A series on the early Arab immigrant experience
(Above): Syrian women sewing at Denison House, Boston, 1912. It is interesting to compare the Syrian colonies of New York City and Boston. Both cities were major ports in the nineteenth century and, along with Providence and Philadelphia, were east coast entry points...
The lower west side of Manhattan, part of the historic First Ward, was a vibrant, architecturally significant neighborhood before it was completely obliterated by the construction of the Brooklyn Battery Tunnel and the World Trade Center in the mid-twentieth century....
In the spring and summer of 1893, a spectacle such as had never been seen before in America came to life on the shores of Lake Michigan. The Columbian Fair attracted more than twenty-seven million visitors in its five-month run, embodying the proud (some say...
Why would two seemingly respectable Syrian immigrants be publicly repudiated by their countrymen? As everyone who reads this blog knows, I have an affection for, if not an obsession with, stories that seem to contradict the Syrian myth of success, assimilation, and...
When I was researching my book, Strangers in the West, about the Syrian colony of New York City in the nineteenth century, I was immediately struck by the absence of Syrian Jews in the colony. I would have expected that these new immigrants, whose first language was...
Syrians had settled in every state of the United States by the 1890s, but many clustered around New York City, in order to take advantage of the cultural, economic, and religious amenities the “Mother Colony” could offer.
The Arab Congress that took place in Paris in 1913 was ground-breaking in many ways, not least of which was the Christian-Muslim cooperation that characterized the meeting.
Naoum Mokarzel, a well-known editor and spokesman for the Maronite community in New York, had a tumultuous personal life.
In an excerpt from my new book, Strangers in the West, we continue the travails of new Syrian immigrants who landed in New York harbor.
An excerpt from Strangers in the West, exploring the mixed reactions that New York City’s earliest Syrian immigrants faced when they arrived in lower Manhattan.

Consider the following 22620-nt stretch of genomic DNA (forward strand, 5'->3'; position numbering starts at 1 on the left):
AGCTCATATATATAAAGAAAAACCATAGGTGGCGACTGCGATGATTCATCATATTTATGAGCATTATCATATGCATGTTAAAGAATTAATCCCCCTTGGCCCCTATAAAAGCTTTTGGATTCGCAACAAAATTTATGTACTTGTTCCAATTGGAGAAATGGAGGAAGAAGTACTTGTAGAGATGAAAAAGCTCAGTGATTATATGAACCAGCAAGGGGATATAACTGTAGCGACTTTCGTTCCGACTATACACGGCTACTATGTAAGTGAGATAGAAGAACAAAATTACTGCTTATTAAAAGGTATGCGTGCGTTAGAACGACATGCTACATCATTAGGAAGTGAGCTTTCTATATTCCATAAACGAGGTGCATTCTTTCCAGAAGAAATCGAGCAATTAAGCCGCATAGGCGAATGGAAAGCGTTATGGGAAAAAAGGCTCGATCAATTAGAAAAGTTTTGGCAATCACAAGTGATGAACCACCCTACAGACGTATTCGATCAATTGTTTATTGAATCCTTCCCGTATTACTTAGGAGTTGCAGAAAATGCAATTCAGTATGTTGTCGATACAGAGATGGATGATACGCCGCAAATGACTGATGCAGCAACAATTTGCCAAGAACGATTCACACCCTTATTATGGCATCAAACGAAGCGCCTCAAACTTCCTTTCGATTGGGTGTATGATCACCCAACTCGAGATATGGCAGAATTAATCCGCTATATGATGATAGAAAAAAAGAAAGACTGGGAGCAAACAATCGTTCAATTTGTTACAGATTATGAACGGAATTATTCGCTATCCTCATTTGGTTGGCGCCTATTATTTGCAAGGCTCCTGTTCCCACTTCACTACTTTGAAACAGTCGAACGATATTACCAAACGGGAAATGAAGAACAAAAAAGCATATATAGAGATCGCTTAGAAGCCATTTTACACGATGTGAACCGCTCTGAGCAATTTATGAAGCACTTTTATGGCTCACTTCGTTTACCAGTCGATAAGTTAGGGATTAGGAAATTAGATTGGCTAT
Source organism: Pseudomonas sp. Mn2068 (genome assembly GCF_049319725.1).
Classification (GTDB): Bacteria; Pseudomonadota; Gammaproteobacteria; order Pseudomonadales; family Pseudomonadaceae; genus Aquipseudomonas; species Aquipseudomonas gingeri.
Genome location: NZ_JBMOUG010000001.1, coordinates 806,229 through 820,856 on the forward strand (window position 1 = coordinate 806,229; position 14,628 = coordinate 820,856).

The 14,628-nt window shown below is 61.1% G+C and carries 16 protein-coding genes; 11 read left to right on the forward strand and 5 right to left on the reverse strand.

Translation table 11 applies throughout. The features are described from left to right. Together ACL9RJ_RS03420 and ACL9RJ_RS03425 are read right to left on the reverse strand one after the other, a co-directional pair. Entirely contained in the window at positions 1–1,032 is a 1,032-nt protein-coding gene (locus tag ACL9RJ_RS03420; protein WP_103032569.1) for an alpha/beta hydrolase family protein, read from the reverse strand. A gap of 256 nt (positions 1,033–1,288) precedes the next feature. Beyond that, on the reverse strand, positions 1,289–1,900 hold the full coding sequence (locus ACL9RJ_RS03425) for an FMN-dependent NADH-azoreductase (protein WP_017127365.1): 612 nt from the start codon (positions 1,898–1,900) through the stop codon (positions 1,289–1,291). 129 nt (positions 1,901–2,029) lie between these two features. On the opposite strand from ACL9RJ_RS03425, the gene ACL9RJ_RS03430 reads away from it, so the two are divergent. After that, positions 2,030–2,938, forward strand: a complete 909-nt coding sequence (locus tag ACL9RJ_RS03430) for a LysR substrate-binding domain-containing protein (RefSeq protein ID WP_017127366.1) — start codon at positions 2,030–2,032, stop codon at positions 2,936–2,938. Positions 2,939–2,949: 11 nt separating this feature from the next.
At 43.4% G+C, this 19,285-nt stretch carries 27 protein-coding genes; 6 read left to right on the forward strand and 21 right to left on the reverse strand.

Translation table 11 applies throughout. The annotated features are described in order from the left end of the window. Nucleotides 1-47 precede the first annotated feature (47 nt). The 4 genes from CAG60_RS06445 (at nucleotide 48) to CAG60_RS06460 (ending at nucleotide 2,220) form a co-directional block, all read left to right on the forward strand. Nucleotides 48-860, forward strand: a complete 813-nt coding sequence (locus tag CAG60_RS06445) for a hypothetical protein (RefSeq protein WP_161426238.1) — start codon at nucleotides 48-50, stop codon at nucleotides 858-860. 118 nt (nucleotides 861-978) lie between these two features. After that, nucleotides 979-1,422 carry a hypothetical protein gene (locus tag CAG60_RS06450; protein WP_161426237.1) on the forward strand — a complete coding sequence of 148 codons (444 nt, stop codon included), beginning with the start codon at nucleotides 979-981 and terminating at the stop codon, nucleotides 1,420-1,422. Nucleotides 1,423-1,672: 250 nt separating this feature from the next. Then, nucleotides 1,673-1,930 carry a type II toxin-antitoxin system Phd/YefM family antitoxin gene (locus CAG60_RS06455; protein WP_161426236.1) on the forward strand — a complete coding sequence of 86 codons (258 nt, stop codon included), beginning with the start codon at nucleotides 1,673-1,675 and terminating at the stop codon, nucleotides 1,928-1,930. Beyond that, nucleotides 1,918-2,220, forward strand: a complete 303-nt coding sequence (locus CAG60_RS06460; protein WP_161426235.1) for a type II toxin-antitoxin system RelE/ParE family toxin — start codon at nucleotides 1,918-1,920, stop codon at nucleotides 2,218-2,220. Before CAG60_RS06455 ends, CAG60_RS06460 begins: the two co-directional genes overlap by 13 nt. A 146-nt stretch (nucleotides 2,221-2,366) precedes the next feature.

The fascinating story of Selma Abd-el-Nour, one of America’s first Arab immigrants, and her highly sensationalized life in 19th century New York City.
Even today, successful women entrepreneurs are as rare as hen’s teeth. Imagine what it took for a nineteenth century woman from a conservative Arab immigrant community to become one of the premier jewelers in New York. Marie El-Khoury was that woman.
The Strange Journey of the Syrian Ibrahim G. Kheiralla: The First Baha’i Missionary to the United States (Part 2)
Part 2 in the story of Ibrahim G. Kheiralla’s mysterious journey.
The Strange Journey of the Syrian Ibrahim G. Kheiralla: First Baha’i Missionary to the United States (Part 1)
Ibrahim G. Kheiralla was one of the most fascinating characters in America’s 19th century Syrian community. His faith, his career, and his very life were tortuous and veiled in secrecy, and demand to be investigated.
The Chaldeans, sometimes called Assyrians or Nestorians, are Christians from Iraq and other Middle Eastern countries, who claim to be among the first Christian converts. This is the story of the Oussani family from Baghdad, who were the first and only known Chaldeans to settle here before 1900.
Syrian women were important contributors to the economy of the Syrian colony of New York from its very beginnings in 1880. They prided themselves in their self-sufficiency, especially in the peddling trade. This is their story.
Deconstructing the myth of the Syrian immigrant–the rags to riches narrative so common to all immigrant stories–that says all our ancestors succeeded in building a prosperous life out of nothing in the new world.
The history of midwifery in the United States and particularly in New York City is a vexed one. Midwifery was a common profession for immigrant and native women in nineteenth century America, one of the few where a woman worked for herself. This post explores the lives of several early Syrian midwives and how they fended for themselves in the new world.